And that’s true about Fluther, too. I’m not the sharpest tool in the shed here (I’m not as old and experienced as others either) but if we were all dumb then this place wouldn’t last because no one would get answers! I get the memes, though. I’ve been here long enough for that.
@KNOWITALL What I was asking about sexuality was why it’s so black and white in society. You’re either homosexual or heterosexual…or bisexual I guess. But people take themselves to such extremes with it and classify it into gender roles so that there’s only two paths. And this essay just underlines everything that I just said, so that’s why I’m not a fan of it. I’m just denouncing the fine line that’s drawn by gender and sexuality. People should be freer of these norms in my opinion. I am theorizing this based on what I think about society and it comes from someone who barely has any sexuality at all. So I just sit back and laugh at society haha. Who knows? Maybe I’m wrong! It’s just what I think…but this is why I’m here—to get answers from other people who may influence me to correct my erroneous thinking.

KNOWITALL's avatar

@dxs No, no, you’re absolutely correct! We’re all taught or raised to conform to societal norms from birth, and only a few of us are allowed the opportunity to explore ‘other’ ways as they mature.

People in general have this odd compulsion to put all humans into little boxes, they do it here on fluther all the time, and it drives me crazy because it’s so narrow-minded. As a Christian and a Republican, I feel that if anyone should be narrow-minded it’s me- lol, seriously though, it’s not fair to each other or ourselves to think that way.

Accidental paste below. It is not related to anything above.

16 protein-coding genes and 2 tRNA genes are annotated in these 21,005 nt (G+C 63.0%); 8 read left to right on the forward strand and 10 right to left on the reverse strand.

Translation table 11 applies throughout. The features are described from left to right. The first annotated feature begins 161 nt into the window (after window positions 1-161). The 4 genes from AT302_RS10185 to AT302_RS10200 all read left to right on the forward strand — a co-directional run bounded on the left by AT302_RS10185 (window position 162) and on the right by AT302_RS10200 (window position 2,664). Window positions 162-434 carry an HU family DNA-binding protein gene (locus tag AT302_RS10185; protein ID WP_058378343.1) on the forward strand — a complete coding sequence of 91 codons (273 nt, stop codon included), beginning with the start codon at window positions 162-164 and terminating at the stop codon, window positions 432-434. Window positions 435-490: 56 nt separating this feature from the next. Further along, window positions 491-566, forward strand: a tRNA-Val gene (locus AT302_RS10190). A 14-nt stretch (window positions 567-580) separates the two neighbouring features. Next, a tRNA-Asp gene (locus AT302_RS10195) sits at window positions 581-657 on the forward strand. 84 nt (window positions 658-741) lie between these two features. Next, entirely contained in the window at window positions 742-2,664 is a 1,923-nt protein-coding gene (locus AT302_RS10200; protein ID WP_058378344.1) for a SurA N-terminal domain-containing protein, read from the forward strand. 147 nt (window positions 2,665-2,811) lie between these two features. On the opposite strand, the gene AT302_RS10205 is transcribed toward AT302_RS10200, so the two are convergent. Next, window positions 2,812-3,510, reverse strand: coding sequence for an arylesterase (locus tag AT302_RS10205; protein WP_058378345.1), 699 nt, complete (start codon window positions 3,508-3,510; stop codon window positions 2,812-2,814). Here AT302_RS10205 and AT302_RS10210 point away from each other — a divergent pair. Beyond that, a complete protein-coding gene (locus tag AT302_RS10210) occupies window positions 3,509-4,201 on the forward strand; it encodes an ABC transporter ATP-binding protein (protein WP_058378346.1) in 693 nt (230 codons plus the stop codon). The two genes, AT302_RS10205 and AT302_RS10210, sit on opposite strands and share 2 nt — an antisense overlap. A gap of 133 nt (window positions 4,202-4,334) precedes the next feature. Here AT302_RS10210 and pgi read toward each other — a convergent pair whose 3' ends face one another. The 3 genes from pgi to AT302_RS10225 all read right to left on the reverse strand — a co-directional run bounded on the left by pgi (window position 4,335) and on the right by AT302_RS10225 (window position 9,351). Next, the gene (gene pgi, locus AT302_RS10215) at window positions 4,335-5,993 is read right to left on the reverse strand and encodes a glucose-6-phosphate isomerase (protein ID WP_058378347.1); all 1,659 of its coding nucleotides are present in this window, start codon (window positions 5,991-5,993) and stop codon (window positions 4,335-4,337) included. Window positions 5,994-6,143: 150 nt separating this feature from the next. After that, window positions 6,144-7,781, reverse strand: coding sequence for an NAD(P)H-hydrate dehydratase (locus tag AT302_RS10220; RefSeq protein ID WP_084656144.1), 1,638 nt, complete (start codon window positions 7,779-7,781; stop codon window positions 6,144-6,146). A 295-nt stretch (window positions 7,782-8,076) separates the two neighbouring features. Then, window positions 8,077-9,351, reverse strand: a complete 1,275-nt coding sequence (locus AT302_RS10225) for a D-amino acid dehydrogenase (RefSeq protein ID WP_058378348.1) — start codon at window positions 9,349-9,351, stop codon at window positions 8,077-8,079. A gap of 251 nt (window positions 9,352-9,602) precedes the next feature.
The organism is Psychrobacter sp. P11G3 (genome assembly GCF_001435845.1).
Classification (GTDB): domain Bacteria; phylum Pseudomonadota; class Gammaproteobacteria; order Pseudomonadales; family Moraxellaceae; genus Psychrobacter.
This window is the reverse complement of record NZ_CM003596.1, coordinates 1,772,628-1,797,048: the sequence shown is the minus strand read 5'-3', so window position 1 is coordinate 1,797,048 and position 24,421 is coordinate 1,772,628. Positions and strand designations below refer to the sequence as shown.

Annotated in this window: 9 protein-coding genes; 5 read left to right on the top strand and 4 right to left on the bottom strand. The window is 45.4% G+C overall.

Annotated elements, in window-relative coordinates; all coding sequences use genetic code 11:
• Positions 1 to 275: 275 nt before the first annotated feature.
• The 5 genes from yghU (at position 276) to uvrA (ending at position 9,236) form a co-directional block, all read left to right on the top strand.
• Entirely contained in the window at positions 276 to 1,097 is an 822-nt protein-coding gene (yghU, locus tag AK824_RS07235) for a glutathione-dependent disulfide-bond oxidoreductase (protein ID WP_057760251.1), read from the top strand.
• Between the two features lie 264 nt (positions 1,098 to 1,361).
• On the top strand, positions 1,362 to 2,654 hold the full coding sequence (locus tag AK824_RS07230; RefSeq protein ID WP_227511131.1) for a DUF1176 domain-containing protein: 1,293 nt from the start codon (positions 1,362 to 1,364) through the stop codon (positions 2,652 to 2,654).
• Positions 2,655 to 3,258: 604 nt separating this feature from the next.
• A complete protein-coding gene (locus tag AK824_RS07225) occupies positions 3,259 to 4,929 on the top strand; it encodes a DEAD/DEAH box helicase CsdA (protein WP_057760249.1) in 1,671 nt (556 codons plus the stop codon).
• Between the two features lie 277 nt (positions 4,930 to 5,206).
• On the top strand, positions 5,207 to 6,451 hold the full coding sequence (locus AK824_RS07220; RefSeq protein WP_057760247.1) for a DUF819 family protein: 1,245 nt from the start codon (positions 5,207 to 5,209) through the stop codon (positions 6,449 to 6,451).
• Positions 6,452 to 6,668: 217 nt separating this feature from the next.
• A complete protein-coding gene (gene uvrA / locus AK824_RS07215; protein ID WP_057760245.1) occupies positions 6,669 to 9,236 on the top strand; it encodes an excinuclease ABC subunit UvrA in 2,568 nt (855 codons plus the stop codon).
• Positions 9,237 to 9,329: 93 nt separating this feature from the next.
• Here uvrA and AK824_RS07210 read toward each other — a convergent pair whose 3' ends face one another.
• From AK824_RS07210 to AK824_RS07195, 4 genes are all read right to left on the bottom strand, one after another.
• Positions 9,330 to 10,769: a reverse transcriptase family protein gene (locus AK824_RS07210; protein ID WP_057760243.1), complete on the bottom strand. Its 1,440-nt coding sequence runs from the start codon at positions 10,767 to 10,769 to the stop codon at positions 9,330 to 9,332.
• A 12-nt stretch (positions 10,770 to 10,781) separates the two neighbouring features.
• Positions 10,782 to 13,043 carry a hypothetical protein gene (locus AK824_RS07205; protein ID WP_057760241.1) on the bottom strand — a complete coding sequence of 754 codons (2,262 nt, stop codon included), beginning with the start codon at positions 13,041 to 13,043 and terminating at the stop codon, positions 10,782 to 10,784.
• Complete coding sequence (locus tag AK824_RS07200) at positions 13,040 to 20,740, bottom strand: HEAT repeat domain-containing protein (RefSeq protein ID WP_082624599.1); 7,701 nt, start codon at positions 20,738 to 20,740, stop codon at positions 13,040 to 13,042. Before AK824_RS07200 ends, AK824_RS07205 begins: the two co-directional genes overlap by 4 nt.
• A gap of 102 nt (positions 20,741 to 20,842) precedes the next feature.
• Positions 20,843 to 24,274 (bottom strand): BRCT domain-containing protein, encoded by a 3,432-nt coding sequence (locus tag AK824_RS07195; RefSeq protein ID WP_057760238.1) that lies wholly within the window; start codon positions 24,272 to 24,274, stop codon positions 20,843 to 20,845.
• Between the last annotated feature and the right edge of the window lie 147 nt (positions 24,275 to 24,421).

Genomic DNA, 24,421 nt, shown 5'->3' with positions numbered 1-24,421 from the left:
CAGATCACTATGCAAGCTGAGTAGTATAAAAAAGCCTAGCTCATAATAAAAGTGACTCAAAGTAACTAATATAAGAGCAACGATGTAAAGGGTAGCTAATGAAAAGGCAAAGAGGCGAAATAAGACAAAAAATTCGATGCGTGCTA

I’m totally down with people making their own definition of themselves, whatever that may be, because my only job is to love them and seek the good in them, not judge or anything else. Just goes to show you that the hippies were right about some things, since I feel completely comfortable with people in general, the more abnormal, the more interested I become…ha!

*You wouldn’t believe how much I disappointed my mom, even if she denies it now, with my conforming personality and appearance…lol

SecondHandStoke's avatar

Homosexual “culture”?

Gay pride parades are a PR person’s worst nightmare.

On the other hand:

I don’t, and haven’t, needed to be gay to go out there an be a total freak.

I wish the real world could be more like any gay day:

People just loving each other for whatever they happen to be.

Still wearing those black beads on my wrist…

Patton's avatar

@SecondHandStoke Not homosexual culture, gay culture. Halperin is basically playing off of Foucault and saying that homosexuality is different from gayness because gayness is a construct that arises out of categorizing sexuality. We could just say “people have sex with people” and be done with it, but we don’t. We categorize people as straight, gay, bisexual, pansexual, etc. And since categories need defining features, we start associating all sorts of things with them. That’s how we get from homosexuality to gayness.

dxs's avatar

@SecondHandStoke What’s a PR person?

SecondHandStoke's avatar


Public Relations.